Tories to get rid of unit labelling

13 January, 2010

The Conservative Party has outlined its plans to ban supermarket loss-leaders on alcohol if it comes into Government.

The Conservative Party has outlined plans to end unit labelling for alcohol if it wins the next election.

In its green paper on health policy, published today, the party also confirms earlier hints that it would introduce higher taxes on RTDs and superstrength beers, and said it would ban loss-leading supermarket deals on alcohol.

The policy document calls for an end to unit labelling for alcoholic drinks in favour of a system which would make people “more aware of [the] amount of alcohol in drinks” and take account of “social norms”.

A pledge to consult the drinks industry on the measure was welcomed by the Wine & Spirit Association.

Chief executive Jeremy Beadles said: “We welcome steps to encourage consumers to make informed choices and take responsibility for their own behaviour and the opportunity for business to be involved in shaping and implementing agreements around responsible marketing of alcohol products.”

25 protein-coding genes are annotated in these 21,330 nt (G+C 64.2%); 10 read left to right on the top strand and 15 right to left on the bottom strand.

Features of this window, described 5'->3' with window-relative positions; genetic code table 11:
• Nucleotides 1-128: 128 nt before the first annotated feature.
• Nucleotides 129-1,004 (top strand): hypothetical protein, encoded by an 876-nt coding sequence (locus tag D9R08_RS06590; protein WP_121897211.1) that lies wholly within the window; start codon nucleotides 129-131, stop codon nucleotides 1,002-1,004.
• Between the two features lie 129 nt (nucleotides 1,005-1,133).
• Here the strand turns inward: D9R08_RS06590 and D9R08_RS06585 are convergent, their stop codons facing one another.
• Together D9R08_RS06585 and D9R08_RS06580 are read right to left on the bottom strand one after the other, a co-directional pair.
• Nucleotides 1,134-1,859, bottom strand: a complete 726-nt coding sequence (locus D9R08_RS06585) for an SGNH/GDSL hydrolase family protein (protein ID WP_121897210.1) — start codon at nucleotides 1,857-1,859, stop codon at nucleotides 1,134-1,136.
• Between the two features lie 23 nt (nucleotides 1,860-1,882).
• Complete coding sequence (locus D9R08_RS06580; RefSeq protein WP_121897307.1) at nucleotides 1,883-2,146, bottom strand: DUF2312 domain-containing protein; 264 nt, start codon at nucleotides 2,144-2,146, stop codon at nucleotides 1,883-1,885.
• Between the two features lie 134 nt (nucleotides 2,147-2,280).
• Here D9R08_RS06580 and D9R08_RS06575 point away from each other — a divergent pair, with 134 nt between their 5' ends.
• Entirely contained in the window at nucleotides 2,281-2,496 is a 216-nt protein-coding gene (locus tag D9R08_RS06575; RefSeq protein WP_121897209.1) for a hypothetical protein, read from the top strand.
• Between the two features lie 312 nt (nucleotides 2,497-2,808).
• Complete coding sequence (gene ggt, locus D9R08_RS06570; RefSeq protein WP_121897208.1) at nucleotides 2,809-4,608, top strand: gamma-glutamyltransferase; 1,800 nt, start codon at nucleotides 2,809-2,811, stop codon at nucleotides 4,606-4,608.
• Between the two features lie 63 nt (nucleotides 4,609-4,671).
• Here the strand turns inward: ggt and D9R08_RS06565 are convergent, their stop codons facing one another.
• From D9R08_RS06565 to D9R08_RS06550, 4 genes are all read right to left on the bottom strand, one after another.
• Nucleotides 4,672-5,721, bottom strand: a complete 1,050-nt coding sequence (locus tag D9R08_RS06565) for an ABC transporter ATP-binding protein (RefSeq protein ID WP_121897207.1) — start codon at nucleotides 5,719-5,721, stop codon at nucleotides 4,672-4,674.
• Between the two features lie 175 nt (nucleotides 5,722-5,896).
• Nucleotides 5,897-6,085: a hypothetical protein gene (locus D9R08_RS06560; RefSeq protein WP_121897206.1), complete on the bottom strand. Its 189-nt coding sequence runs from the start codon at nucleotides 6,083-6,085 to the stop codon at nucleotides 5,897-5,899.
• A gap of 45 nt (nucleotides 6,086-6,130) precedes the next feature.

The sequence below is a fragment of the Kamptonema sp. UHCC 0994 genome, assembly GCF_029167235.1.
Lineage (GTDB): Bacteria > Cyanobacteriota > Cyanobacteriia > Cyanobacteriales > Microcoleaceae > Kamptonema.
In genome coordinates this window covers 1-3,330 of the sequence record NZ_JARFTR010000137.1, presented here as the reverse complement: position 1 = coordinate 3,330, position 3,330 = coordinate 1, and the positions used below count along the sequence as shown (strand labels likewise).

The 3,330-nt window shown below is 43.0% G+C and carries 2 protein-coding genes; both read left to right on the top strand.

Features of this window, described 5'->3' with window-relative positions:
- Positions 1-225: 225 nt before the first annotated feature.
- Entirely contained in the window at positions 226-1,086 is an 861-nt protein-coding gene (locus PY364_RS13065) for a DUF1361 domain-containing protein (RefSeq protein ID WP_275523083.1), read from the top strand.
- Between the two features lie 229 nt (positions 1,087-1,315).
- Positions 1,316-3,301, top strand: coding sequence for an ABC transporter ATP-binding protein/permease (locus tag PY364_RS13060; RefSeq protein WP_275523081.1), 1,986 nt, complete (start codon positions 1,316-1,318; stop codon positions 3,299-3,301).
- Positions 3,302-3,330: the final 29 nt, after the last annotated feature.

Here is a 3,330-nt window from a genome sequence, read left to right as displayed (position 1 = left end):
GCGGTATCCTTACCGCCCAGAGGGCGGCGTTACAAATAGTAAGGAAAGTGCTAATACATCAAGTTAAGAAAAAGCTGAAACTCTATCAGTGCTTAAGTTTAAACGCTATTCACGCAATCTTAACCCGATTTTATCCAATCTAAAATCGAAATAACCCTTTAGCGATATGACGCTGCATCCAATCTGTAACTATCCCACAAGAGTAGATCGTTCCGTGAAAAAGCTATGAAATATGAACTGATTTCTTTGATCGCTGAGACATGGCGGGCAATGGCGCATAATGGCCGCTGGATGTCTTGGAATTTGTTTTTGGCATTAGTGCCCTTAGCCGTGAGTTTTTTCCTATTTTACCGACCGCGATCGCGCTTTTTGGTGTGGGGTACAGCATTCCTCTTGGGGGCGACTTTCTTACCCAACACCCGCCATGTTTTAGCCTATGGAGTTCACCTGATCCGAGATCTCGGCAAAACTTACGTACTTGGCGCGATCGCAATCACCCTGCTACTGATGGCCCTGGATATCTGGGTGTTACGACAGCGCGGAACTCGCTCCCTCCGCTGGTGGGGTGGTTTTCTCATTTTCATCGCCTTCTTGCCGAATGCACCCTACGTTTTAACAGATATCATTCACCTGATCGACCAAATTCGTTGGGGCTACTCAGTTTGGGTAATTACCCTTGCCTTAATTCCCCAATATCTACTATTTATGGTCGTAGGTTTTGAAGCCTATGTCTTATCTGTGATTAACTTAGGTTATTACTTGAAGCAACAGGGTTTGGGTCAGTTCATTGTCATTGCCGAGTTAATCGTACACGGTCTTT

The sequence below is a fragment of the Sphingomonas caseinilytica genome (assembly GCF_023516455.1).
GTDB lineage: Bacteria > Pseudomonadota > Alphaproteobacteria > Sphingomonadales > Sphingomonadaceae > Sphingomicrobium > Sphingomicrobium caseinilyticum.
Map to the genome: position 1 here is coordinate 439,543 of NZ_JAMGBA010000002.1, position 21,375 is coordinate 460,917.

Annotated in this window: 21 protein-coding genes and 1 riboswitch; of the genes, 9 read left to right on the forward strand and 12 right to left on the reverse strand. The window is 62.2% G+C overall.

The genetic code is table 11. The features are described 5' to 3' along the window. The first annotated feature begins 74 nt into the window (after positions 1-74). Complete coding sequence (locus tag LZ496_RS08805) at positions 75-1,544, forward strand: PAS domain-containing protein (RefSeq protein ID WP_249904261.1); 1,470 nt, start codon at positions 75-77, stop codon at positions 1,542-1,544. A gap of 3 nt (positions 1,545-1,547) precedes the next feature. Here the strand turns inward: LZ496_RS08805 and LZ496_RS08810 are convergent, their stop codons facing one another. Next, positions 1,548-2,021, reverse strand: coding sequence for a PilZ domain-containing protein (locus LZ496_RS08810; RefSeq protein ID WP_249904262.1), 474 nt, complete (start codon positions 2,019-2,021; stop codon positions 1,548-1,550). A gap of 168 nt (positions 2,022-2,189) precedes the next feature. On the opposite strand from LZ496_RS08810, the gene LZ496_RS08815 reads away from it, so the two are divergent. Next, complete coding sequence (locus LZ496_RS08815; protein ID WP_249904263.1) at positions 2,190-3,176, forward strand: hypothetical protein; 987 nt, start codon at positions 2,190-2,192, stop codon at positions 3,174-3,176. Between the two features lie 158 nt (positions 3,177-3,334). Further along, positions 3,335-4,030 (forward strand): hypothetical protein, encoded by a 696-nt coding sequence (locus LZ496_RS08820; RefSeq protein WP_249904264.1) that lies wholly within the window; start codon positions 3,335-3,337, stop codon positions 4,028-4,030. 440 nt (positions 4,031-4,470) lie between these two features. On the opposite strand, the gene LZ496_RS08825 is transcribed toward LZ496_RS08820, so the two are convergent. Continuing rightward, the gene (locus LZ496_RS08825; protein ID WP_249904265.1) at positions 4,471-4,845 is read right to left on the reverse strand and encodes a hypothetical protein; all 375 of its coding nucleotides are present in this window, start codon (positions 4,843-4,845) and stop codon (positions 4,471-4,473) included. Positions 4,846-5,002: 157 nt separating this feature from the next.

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Reasons to be cheerful

I would like to think my outlook on things is generally optimistic. Perhaps that’s a natural consequence of working with something designed to give pleasure. But recently it has become increasingly difficult to ignore a creeping sense of negativity pervading the British wine trade.

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